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Plants

QuestionAnswer
Why are plant microbe interactions beneficial? -Essential for C and N recycling -Important for plant growth (water an nutrients) -Important for strengthening plant health
Why are plant microbe interactions detrimental? -Can be detrimental to plant health -Pose a threat to crop production -Pose a threat to natural ecosystems
Which plant pathogens are intracellular? Viruses
Which plant pathogens are extracellular? Bacteria, Oomycetes, Fungi and Nematodes
What are Saprophytes? What do they do? Why are they important? Bacteria and Fungi that feed off of dead plant (and animal) material by secreting enzymes to digest the matter and then ingesting it. Essential for N and C recycling.
What are Symbionts? Why are they important? Bacteria and Fungi which form mutualistic relationships with plants. Important for water/mineral uptake and also for N fixing.
What are mycorrhizae? What do they do? Fungi which associate with plant roots to promote water and mineral uptake. May also provide growth hormones and protect against pathogen attack. 460million years old.
What are the two types of mycorrhizae? Ectomycorrhizae and Endomycorrhizae
What do Ectomycorrhizae do? Forms sheath around plant root with hyphae emanating through soil to increase surface area available for water and mineral uptake. Penetrates between cells of cortex to for the Hartig Net which facilitates nutrient exchange.
What do Endomycorhizae do? Infect roots and penetrate root cell wall, branches within cells and forming arbuscular structures that provide nutrients. Hyphodium forms to attach fungus to plant, PPA alter plant cytoplasm prior to penetration by hyphae.
Give an example of: 1) An Endomycorrhizae 2) An Ectomycorrhizae 1) Pisolithus Tinctorius 2) Gigaspora Gigantae
What are Rhizobium? What do they do? Gram negative bacteria which fix nitrogen to ammonia using enzyme nitrogenase. Enzyme is only functional in aerobic conditions so root enzyme leghaemaglobin is used to tie up oxygen.
What percentage of crop loss in developing countries is due to disease? 40-50%
What is a faculative pathogen? Pathogen which attacks plant cells but can grow on its own.
What is an obligate pathogen? Pathogen which can only grow inside a specific living host.
What is a biotrophic pathogen? Pathogen which feeds on living plant tissue.
What is a necrotrophic pathogen? Pathogen which kills plant cells and then feeds on the dead matter.
What is a hemibiotropic pathogen? Pathogen which is initially biotrophic but becomes necrotrophic
How are viruses transmitted to new host plants? Persistence: seeds, plant debris from previous crops, vegetative propagation, grafting Mechanical: tools, machinery, handling. Specific vectors: insects, mites, nematodes, fungi, bacteria, aphids (injection with stylet)
Give two examples of plant viruses affecting the potato crop, what do they cause? Potato Virus Y causes stunting Potato Mop Top Virus causes spraing
What kind of pathogen is bacteria, Erwinia (Pectobacterium carotovora)? What does it infect? How is its transmitted? What kind of secretion system does it use? Necrotroph. Has a wide host range. Water/Soil borne but can be transmitted by insects. Type 2: secretes cell wall degrading enzymes (pectinases).
What kind of pathogen is bacteria, Pseudomonas Syringae? What does it infect? Where does it grow? How does it work? Hemibiotroph Narrow host range (tomato) Between plant cells (apoplast) Initially biotrophic, suppresses immune system by type 3 secretion that delivers proteins inside the living cells, later becomes necrotrophic, kills cells for food.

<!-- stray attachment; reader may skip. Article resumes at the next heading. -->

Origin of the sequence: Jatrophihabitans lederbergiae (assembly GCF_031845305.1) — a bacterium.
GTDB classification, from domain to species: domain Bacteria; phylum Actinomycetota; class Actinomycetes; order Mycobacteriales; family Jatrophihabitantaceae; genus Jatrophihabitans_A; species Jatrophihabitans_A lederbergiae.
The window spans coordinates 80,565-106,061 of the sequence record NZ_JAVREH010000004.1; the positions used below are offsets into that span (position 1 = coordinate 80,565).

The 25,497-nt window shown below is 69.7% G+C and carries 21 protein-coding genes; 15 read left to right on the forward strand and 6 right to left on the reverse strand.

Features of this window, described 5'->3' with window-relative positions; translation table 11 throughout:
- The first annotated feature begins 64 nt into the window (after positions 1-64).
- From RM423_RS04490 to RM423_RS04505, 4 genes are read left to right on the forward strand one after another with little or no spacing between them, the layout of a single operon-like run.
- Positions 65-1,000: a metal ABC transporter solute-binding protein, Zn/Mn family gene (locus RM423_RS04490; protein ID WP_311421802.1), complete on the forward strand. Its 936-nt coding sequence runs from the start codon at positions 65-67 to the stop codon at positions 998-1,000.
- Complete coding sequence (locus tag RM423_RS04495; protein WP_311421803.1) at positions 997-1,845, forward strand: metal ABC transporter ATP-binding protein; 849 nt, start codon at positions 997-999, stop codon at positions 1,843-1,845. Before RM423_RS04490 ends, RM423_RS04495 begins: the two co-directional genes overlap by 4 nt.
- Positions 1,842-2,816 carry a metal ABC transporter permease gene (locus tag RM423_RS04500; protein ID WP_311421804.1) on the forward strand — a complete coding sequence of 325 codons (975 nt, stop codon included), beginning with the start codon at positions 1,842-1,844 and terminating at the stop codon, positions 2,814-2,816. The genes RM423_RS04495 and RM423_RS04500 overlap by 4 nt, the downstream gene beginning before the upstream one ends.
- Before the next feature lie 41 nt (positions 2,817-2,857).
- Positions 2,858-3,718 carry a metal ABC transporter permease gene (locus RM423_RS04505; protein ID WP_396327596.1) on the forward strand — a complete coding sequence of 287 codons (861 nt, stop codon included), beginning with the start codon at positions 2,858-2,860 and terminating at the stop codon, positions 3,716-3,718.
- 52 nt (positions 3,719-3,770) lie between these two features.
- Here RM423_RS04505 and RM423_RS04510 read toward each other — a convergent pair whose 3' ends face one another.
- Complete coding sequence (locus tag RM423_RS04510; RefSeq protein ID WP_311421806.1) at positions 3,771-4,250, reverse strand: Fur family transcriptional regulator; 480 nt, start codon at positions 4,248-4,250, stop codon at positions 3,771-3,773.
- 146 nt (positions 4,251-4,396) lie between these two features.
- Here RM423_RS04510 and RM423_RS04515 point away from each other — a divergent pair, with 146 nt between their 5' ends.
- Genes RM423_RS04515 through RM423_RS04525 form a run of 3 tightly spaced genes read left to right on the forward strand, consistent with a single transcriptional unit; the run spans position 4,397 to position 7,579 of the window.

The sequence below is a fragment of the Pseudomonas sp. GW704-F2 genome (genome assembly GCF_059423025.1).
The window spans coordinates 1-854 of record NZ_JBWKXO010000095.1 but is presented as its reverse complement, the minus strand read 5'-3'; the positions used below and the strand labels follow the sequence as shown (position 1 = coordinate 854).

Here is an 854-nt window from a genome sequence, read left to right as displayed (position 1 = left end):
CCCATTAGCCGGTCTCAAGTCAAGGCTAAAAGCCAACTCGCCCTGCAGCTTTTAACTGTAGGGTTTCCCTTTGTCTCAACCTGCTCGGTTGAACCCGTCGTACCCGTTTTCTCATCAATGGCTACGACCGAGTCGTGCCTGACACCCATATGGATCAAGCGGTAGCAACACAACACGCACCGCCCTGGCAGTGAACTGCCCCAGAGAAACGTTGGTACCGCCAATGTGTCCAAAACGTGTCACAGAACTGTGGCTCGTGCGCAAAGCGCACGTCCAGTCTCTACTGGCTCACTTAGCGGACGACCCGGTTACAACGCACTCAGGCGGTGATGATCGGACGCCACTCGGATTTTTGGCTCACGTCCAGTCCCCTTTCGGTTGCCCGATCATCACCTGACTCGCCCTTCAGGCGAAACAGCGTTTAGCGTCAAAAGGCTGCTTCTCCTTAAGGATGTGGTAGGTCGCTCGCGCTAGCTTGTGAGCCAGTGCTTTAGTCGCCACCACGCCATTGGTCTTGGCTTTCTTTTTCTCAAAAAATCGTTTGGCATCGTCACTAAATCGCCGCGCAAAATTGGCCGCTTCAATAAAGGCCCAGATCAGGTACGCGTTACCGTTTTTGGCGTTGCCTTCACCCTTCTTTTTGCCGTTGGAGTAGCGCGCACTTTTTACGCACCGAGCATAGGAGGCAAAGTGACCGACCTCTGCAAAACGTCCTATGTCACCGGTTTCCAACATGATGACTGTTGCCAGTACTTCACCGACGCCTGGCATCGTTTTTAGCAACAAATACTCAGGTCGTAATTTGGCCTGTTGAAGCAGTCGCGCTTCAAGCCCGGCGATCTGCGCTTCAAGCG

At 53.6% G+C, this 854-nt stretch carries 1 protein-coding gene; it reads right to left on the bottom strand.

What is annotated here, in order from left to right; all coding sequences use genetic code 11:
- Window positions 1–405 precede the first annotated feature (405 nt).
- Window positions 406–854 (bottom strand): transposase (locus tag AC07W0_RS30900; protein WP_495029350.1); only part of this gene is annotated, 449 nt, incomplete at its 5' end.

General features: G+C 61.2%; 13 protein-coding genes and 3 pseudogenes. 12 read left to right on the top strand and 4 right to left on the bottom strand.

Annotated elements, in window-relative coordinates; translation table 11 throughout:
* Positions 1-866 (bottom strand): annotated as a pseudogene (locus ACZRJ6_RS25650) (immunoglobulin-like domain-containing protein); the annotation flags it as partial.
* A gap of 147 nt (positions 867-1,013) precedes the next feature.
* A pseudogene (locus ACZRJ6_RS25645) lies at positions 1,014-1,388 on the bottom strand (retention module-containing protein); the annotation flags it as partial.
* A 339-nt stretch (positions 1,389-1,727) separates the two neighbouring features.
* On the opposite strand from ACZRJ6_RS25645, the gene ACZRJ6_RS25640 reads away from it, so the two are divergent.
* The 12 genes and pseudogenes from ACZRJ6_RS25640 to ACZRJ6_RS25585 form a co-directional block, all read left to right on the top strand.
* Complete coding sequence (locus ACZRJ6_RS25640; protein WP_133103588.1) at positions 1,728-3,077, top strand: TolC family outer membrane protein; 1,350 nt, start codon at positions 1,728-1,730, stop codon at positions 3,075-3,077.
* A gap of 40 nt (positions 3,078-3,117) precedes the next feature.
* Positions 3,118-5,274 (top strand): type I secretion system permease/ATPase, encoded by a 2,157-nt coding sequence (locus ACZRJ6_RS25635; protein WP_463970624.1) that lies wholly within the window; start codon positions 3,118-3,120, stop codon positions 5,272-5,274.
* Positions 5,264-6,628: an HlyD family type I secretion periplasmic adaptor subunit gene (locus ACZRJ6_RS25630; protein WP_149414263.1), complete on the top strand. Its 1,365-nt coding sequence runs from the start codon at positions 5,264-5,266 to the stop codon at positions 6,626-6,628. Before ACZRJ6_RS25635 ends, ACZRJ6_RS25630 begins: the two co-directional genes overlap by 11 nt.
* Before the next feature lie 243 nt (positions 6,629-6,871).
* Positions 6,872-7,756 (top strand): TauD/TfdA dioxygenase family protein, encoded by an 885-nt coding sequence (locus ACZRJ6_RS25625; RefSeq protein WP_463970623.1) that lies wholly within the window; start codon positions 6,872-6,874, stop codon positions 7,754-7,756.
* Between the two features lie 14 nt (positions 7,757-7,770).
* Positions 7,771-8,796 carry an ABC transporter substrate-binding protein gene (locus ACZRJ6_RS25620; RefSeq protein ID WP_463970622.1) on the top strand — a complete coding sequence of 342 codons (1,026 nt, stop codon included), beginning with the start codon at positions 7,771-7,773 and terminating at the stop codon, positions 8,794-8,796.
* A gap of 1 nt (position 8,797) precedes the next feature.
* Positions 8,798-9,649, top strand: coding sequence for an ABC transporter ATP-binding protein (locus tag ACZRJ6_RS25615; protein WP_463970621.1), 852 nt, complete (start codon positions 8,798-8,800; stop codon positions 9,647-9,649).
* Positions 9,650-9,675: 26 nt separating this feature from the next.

What kind of pathogen is bacteria , Agrobacterium Tumefaciens? What does it do? Biotroph. Injects DNA using type 4 secretion system, suppresses the immune system and modifies cells to produce tumors called galls.
Describe the nematode life cycle? Free-living juvenile penetrates root and migrates to vasculature and forms feeding structure (syncitium). Female grows eggs, dies and forms cysts to protect eggs.
Where do nematodes produce effector proteins? How do they secrete effector proteins? What are the functions of the proteins? Produced in oesophageal gland cells and screted through stylet. Effector proteins regulate: migration through root, initiation of feeding site and also suppress of host defences
What does fungus Fusarium graminearum cause in plants? What type of pathogen is it? What does it do? How is it toxic to humans? Wheat head blight. Necrotrophic ascomycete fungus that kills plant cells with mycotoxins. Accumulate in food.
Describe rice blast fungus. Magnaporthe oryzae. Biotrophic Ascomycete fungus. The major disease of rice causes 10-50 % losses of the rice crop. Air-borne disease which attack leaf (foliar) tissue.
What is late blight caused by? What plant does it affect? Why is it such a problem? Phytophthora infestans, hemibiotrophic fungus. Infects potatoes causes necrosis. Most serious potato disease, cost €7 billion per year and is a threat to global food security
What does PAMP stand for? Pathogen Associated Molecular Patterns
Describe the passive (constitutive) defense of plants against pathogens? Anatomical barriers, preformed inhibitors, antimicrobial proteins and compounds
What is PAMP triggered immunity? Recognition of PAMP by extracellular PRR's.
What defense responses are initiated in response to recognition of pathogen pattern? Antimicrobial Pathogenesis related proteins: transcript induced by path attack, PR2-PR3, PR4, attack cell wall. Antimicrobial compounds: phytoalexins induced locally. Structural Defenses: ligin synthesis, callose formed around penetration site.
What is effector triggered susceptibility? Pathogenic inhibitors of immune response by plants. Effectors that are released into cell. (Type 3 SS)
What is the hypersensitive response of plants? Up reg of PR genes, production of antimicrobial. localized programmed cell death
Created by: Laura Inglis